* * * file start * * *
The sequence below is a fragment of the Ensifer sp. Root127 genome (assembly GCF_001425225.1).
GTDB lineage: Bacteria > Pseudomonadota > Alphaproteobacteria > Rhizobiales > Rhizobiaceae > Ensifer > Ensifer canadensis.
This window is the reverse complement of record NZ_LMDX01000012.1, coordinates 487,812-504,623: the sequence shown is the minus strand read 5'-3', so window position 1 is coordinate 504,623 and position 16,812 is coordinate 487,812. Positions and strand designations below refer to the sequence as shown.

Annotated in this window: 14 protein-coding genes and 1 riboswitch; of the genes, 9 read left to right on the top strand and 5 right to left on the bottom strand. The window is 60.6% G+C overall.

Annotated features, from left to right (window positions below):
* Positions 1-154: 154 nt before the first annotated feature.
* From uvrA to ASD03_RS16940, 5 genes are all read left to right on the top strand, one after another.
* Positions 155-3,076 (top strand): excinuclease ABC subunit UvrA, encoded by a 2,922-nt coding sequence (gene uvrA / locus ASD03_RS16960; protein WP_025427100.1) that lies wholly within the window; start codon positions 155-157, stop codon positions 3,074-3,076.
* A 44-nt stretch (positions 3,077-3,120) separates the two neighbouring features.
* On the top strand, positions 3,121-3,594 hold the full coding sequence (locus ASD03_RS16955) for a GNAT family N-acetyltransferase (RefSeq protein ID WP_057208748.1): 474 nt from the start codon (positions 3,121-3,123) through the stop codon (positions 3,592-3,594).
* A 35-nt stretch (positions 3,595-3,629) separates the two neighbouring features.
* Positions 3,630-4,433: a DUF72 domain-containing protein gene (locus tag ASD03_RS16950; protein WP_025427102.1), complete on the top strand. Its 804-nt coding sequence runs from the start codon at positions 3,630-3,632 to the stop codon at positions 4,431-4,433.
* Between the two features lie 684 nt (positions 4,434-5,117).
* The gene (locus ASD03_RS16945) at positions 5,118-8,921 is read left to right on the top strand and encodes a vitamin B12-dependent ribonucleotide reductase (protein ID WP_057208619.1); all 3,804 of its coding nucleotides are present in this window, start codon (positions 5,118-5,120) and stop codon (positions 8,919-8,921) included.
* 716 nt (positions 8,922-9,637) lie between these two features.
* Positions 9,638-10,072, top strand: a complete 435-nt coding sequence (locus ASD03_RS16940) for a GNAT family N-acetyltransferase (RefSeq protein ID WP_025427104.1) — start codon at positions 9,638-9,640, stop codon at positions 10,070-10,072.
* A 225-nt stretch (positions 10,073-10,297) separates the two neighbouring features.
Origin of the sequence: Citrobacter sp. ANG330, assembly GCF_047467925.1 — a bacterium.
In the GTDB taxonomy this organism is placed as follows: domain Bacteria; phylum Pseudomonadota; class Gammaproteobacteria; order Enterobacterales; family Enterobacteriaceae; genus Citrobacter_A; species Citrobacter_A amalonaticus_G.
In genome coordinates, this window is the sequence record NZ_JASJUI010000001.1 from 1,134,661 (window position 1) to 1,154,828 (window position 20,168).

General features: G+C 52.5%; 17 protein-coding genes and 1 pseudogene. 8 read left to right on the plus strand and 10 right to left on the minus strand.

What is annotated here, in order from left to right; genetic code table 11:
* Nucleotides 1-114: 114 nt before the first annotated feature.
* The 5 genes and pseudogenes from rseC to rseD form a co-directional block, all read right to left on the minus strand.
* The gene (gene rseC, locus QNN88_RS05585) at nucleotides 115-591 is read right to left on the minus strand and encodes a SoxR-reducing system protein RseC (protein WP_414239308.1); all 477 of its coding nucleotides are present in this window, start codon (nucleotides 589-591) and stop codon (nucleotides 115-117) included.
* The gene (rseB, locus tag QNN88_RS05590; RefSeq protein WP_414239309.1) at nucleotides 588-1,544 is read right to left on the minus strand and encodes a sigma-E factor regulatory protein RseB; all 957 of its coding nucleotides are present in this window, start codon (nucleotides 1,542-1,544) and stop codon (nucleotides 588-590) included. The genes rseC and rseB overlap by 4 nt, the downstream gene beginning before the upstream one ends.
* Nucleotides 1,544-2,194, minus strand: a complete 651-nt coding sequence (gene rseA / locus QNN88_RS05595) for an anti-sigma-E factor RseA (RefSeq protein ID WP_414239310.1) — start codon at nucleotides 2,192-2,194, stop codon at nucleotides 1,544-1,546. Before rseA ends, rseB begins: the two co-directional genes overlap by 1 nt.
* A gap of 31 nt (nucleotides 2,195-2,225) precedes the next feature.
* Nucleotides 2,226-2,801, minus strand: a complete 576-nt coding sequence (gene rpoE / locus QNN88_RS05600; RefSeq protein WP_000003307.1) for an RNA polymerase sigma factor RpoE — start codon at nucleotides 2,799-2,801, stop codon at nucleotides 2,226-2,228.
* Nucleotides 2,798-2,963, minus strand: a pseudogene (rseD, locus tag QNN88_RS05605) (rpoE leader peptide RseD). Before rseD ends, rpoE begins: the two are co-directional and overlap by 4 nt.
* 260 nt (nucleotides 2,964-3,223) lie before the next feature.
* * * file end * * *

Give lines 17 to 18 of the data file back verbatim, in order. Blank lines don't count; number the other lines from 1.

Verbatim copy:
* A 225-nt stretch (positions 10,073-10,297) separates the two neighbouring features.
Origin of the sequence: Citrobacter sp. ANG330, assembly GCF_047467925.1 — a bacterium.